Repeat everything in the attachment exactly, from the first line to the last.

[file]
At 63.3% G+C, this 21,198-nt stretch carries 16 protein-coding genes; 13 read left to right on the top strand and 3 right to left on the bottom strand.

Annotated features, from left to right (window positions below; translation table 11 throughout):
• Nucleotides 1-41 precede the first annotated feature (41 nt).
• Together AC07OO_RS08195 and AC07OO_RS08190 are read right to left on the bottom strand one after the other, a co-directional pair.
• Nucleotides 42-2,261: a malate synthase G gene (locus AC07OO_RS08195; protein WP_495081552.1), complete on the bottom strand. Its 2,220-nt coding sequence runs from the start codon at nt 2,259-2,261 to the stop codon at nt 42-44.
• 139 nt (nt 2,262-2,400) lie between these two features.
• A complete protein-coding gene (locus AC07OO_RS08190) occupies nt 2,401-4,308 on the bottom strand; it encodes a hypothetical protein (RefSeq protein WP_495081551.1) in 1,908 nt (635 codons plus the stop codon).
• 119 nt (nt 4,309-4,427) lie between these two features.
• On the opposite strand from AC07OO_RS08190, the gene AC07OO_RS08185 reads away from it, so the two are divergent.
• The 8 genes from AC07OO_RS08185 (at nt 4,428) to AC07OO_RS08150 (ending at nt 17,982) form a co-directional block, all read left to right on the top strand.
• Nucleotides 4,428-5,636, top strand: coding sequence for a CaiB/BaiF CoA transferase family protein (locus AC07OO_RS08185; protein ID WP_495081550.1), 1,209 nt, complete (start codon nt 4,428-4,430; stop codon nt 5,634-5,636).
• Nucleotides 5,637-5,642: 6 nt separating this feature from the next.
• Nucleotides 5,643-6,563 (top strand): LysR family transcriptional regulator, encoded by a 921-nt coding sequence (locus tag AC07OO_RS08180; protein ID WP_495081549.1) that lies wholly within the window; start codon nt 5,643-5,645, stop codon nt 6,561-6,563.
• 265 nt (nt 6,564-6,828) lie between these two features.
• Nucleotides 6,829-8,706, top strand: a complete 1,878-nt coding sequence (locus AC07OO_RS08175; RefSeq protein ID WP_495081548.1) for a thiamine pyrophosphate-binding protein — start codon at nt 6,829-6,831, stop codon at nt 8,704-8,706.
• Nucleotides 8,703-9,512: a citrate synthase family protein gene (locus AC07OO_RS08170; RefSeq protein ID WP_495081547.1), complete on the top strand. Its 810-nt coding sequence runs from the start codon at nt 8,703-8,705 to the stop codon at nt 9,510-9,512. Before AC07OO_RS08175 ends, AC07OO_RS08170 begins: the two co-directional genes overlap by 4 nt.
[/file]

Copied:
At 63.3% G+C, this 21,198-nt stretch carries 16 protein-coding genes; 13 read left to right on the top strand and 3 right to left on the bottom strand.

Annotated features, from left to right (window positions below; translation table 11 throughout):
• Nucleotides 1-41 precede the first annotated feature (41 nt).
• Together AC07OO_RS08195 and AC07OO_RS08190 are read right to left on the bottom strand one after the other, a co-directional pair.
• Nucleotides 42-2,261: a malate synthase G gene (locus AC07OO_RS08195; protein WP_495081552.1), complete on the bottom strand. Its 2,220-nt coding sequence runs from the start codon at nt 2,259-2,261 to the stop codon at nt 42-44.
• 139 nt (nt 2,262-2,400) lie between these two features.
• A complete protein-coding gene (locus AC07OO_RS08190) occupies nt 2,401-4,308 on the bottom strand; it encodes a hypothetical protein (RefSeq protein WP_495081551.1) in 1,908 nt (635 codons plus the stop codon).
• 119 nt (nt 4,309-4,427) lie between these two features.
• On the opposite strand from AC07OO_RS08190, the gene AC07OO_RS08185 reads away from it, so the two are divergent.
• The 8 genes from AC07OO_RS08185 (at nt 4,428) to AC07OO_RS08150 (ending at nt 17,982) form a co-directional block, all read left to right on the top strand.
• Nucleotides 4,428-5,636, top strand: coding sequence for a CaiB/BaiF CoA transferase family protein (locus AC07OO_RS08185; protein ID WP_495081550.1), 1,209 nt, complete (start codon nt 4,428-4,430; stop codon nt 5,634-5,636).
• Nucleotides 5,637-5,642: 6 nt separating this feature from the next.
• Nucleotides 5,643-6,563 (top strand): LysR family transcriptional regulator, encoded by a 921-nt coding sequence (locus tag AC07OO_RS08180; protein ID WP_495081549.1) that lies wholly within the window; start codon nt 5,643-5,645, stop codon nt 6,561-6,563.
• 265 nt (nt 6,564-6,828) lie between these two features.
• Nucleotides 6,829-8,706, top strand: a complete 1,878-nt coding sequence (locus AC07OO_RS08175; RefSeq protein ID WP_495081548.1) for a thiamine pyrophosphate-binding protein — start codon at nt 6,829-6,831, stop codon at nt 8,704-8,706.
• Nucleotides 8,703-9,512: a citrate synthase family protein gene (locus AC07OO_RS08170; RefSeq protein ID WP_495081547.1), complete on the top strand. Its 810-nt coding sequence runs from the start codon at nt 8,703-8,705 to the stop codon at nt 9,510-9,512. Before AC07OO_RS08175 ends, AC07OO_RS08170 begins: the two co-directional genes overlap by 4 nt.